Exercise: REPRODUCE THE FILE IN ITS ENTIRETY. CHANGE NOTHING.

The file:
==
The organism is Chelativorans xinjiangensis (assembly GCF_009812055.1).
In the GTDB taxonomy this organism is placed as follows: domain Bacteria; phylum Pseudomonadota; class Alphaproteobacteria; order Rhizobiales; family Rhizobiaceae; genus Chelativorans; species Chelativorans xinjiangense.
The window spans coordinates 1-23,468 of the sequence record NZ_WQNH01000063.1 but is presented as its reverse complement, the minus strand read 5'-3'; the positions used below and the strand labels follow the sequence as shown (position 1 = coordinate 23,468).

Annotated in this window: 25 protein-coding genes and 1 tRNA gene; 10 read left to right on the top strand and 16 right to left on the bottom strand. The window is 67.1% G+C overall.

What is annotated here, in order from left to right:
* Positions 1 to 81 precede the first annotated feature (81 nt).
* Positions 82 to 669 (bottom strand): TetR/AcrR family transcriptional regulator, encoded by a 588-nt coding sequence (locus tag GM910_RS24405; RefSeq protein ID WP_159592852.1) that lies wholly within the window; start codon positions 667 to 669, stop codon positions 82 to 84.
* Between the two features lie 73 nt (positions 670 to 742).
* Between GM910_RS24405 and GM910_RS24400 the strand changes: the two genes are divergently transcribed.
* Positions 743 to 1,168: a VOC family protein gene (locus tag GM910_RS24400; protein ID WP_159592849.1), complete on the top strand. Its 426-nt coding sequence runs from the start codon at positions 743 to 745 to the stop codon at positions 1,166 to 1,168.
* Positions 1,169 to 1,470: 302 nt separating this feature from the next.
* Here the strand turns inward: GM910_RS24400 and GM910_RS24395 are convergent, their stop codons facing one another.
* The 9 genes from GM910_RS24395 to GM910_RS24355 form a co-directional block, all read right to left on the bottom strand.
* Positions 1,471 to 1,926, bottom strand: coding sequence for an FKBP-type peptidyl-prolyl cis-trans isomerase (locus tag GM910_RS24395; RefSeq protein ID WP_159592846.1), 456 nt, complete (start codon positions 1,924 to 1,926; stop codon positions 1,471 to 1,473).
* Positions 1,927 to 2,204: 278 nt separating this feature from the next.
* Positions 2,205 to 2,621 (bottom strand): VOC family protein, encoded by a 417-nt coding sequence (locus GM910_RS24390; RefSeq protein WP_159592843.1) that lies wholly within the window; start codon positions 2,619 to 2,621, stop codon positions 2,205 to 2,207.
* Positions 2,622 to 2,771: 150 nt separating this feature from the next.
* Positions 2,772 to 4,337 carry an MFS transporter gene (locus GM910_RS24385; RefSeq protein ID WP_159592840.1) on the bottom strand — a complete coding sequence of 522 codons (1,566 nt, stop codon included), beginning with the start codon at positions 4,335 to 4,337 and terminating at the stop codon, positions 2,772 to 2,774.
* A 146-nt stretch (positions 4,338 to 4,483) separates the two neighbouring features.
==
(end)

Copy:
The organism is Chelativorans xinjiangensis (assembly GCF_009812055.1).
In the GTDB taxonomy this organism is placed as follows: domain Bacteria; phylum Pseudomonadota; class Alphaproteobacteria; order Rhizobiales; family Rhizobiaceae; genus Chelativorans; species Chelativorans xinjiangense.
The window spans coordinates 1-23,468 of the sequence record NZ_WQNH01000063.1 but is presented as its reverse complement, the minus strand read 5'-3'; the positions used below and the strand labels follow the sequence as shown (position 1 = coordinate 23,468).

Annotated in this window: 25 protein-coding genes and 1 tRNA gene; 10 read left to right on the top strand and 16 right to left on the bottom strand. The window is 67.1% G+C overall.

What is annotated here, in order from left to right:
* Positions 1 to 81 precede the first annotated feature (81 nt).
* Positions 82 to 669 (bottom strand): TetR/AcrR family transcriptional regulator, encoded by a 588-nt coding sequence (locus tag GM910_RS24405; RefSeq protein ID WP_159592852.1) that lies wholly within the window; start codon positions 667 to 669, stop codon positions 82 to 84.
* Between the two features lie 73 nt (positions 670 to 742).
* Between GM910_RS24405 and GM910_RS24400 the strand changes: the two genes are divergently transcribed.
* Positions 743 to 1,168: a VOC family protein gene (locus tag GM910_RS24400; protein ID WP_159592849.1), complete on the top strand. Its 426-nt coding sequence runs from the start codon at positions 743 to 745 to the stop codon at positions 1,166 to 1,168.
* Positions 1,169 to 1,470: 302 nt separating this feature from the next.
* Here the strand turns inward: GM910_RS24400 and GM910_RS24395 are convergent, their stop codons facing one another.
* The 9 genes from GM910_RS24395 to GM910_RS24355 form a co-directional block, all read right to left on the bottom strand.
* Positions 1,471 to 1,926, bottom strand: coding sequence for an FKBP-type peptidyl-prolyl cis-trans isomerase (locus tag GM910_RS24395; RefSeq protein ID WP_159592846.1), 456 nt, complete (start codon positions 1,924 to 1,926; stop codon positions 1,471 to 1,473).
* Positions 1,927 to 2,204: 278 nt separating this feature from the next.
* Positions 2,205 to 2,621 (bottom strand): VOC family protein, encoded by a 417-nt coding sequence (locus GM910_RS24390; RefSeq protein WP_159592843.1) that lies wholly within the window; start codon positions 2,619 to 2,621, stop codon positions 2,205 to 2,207.
* Positions 2,622 to 2,771: 150 nt separating this feature from the next.
* Positions 2,772 to 4,337 carry an MFS transporter gene (locus GM910_RS24385; RefSeq protein ID WP_159592840.1) on the bottom strand — a complete coding sequence of 522 codons (1,566 nt, stop codon included), beginning with the start codon at positions 4,335 to 4,337 and terminating at the stop codon, positions 2,772 to 2,774.
* A 146-nt stretch (positions 4,338 to 4,483) separates the two neighbouring features.